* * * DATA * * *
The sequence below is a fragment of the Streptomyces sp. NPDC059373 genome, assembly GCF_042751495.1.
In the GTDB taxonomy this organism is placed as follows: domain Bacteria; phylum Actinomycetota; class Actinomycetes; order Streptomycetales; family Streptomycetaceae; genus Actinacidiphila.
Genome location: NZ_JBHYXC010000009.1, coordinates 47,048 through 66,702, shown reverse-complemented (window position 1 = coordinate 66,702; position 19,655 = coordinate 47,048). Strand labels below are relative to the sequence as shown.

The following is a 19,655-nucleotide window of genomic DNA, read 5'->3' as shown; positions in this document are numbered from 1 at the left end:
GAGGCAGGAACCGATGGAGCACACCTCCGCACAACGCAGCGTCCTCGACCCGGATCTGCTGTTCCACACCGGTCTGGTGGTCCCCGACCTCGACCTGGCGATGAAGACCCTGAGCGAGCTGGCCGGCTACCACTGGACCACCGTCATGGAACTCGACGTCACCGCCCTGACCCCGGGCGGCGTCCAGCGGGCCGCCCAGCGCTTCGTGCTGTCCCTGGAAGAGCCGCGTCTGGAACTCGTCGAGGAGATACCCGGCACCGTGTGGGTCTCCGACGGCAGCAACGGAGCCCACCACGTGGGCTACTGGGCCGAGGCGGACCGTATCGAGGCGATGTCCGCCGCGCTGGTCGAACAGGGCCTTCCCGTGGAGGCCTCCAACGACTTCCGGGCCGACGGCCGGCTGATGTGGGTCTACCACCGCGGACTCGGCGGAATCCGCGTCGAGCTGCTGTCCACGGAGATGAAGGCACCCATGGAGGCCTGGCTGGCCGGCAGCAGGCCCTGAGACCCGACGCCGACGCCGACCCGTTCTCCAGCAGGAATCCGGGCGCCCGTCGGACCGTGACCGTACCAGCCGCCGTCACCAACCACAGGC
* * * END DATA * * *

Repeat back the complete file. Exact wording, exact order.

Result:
The sequence below is a fragment of the Streptomyces sp. NPDC059373 genome, assembly GCF_042751495.1.
In the GTDB taxonomy this organism is placed as follows: domain Bacteria; phylum Actinomycetota; class Actinomycetes; order Streptomycetales; family Streptomycetaceae; genus Actinacidiphila.
Genome location: NZ_JBHYXC010000009.1, coordinates 47,048 through 66,702, shown reverse-complemented (window position 1 = coordinate 66,702; position 19,655 = coordinate 47,048). Strand labels below are relative to the sequence as shown.

The following is a 19,655-nucleotide window of genomic DNA, read 5'->3' as shown; positions in this document are numbered from 1 at the left end:
GAGGCAGGAACCGATGGAGCACACCTCCGCACAACGCAGCGTCCTCGACCCGGATCTGCTGTTCCACACCGGTCTGGTGGTCCCCGACCTCGACCTGGCGATGAAGACCCTGAGCGAGCTGGCCGGCTACCACTGGACCACCGTCATGGAACTCGACGTCACCGCCCTGACCCCGGGCGGCGTCCAGCGGGCCGCCCAGCGCTTCGTGCTGTCCCTGGAAGAGCCGCGTCTGGAACTCGTCGAGGAGATACCCGGCACCGTGTGGGTCTCCGACGGCAGCAACGGAGCCCACCACGTGGGCTACTGGGCCGAGGCGGACCGTATCGAGGCGATGTCCGCCGCGCTGGTCGAACAGGGCCTTCCCGTGGAGGCCTCCAACGACTTCCGGGCCGACGGCCGGCTGATGTGGGTCTACCACCGCGGACTCGGCGGAATCCGCGTCGAGCTGCTGTCCACGGAGATGAAGGCACCCATGGAGGCCTGGCTGGCCGGCAGCAGGCCCTGAGACCCGACGCCGACGCCGACCCGTTCTCCAGCAGGAATCCGGGCGCCCGTCGGACCGTGACCGTACCAGCCGCCGTCACCAACCACAGGC